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Wind-Blown Soil in the Epidemiology of Bacterial Leaf Spot of Alfalfa and Common Blight of Bean. L. E. Claflin, Former Graduate Research Assistant in Plant Pathology, USDA, Kansas State University, Manhattan 66506, Present address of senior author: Department of Plant Pathology, Montana State University, Bozeman 59715; D. L. Stuteville(2), and D. V. Armbrust(3). (2)(3)Plant Pathologist, and Research Soil Scientist, USDA, respectively, Kansas State University, Manhattan 66506. Phytopathology 63:1417-1419. Accepted for publication 4 June 1973. DOI: 10.1094/Phyto-63-1417.

Potted, healthy alfalfa and been plants were placed in a laboratory wind tunnel and exposed to naturally infested dry field soil blown at regulated air speeds. The plants were then kept on a greenhouse bench for 10-14 days, and the resulting incidence of bacterial leaf spot of alfalfa and common blight of bean was determined. Disease incidence increased as wind speed and exposure time increased and was greater in the row nearest the wind source. Lesions were mostly confined to the lower 10-cm of plant shoots where the blowing particles were most concentrated. Lesions on stems were confined to their windward side. Bacterial leaf spot incidence increased from 6% after 3-min exposure to soil blown 9.4 m/sec to 26% after 5-min exposure at 13.9 m/sec. Blight incidence in 2-week-old bean plants from exposure to soil blown 13.9 m/sec for 3 and 5 min was 25 and 55%, respectively.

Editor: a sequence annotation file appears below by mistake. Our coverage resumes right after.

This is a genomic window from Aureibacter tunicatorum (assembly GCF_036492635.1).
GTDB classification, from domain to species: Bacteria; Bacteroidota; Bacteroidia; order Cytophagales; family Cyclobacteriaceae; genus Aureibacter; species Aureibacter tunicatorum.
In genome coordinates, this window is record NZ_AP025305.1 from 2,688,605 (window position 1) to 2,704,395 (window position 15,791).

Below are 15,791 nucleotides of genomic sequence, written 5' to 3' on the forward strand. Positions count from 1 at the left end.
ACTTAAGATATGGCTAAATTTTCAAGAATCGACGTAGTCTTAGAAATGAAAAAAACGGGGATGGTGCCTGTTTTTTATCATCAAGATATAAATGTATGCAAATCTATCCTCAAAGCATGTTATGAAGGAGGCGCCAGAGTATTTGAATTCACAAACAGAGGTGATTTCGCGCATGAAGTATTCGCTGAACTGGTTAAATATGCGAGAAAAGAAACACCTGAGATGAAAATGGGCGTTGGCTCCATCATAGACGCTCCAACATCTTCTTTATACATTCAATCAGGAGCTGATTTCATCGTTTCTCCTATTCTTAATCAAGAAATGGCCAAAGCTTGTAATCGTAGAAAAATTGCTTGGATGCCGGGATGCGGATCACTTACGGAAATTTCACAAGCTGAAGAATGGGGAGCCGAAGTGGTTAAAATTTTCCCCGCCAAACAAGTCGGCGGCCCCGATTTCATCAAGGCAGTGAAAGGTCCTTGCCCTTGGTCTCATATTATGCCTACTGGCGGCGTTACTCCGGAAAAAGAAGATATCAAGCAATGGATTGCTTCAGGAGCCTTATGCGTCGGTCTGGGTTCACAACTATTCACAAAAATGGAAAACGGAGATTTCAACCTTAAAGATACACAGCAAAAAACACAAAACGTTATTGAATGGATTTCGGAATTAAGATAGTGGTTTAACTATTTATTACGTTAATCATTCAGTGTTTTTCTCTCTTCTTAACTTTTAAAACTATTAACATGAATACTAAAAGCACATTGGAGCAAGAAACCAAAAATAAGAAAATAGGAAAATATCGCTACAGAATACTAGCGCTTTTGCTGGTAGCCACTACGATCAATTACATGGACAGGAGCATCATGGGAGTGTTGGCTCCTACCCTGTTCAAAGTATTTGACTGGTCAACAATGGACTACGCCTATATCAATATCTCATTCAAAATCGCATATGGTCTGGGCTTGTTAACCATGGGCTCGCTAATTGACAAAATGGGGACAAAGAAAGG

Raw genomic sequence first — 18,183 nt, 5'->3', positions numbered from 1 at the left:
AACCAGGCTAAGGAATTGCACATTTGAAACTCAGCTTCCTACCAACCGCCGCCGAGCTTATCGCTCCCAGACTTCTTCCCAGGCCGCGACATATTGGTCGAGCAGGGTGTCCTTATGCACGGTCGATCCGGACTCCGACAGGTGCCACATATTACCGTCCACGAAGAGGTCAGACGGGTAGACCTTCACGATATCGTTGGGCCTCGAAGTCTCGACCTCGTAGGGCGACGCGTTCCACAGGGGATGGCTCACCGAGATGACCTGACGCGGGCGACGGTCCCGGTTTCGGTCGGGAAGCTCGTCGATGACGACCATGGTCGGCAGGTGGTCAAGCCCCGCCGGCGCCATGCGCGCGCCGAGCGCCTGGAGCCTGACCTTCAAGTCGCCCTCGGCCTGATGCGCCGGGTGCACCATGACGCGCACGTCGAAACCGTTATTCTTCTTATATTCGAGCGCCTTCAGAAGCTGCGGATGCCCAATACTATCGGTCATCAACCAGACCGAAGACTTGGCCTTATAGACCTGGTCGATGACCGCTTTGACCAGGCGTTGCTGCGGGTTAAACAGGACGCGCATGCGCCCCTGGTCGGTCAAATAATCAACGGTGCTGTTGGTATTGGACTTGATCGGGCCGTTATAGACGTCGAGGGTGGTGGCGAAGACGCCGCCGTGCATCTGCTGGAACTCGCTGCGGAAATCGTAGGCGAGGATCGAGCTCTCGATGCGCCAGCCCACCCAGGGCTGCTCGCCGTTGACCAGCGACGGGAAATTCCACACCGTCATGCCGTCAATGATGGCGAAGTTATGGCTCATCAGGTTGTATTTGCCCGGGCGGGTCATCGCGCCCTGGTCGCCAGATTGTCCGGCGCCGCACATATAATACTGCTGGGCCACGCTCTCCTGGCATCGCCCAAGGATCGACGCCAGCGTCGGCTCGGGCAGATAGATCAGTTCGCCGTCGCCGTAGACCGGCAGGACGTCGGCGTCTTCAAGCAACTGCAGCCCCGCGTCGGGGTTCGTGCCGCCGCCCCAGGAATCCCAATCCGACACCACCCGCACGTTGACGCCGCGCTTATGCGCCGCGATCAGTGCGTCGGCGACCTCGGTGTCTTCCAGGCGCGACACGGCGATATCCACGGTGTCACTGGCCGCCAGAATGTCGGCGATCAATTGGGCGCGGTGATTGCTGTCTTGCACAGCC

Additional keywords: wind, Xanthomonas alfalfae, Xanthomonas phaseoli.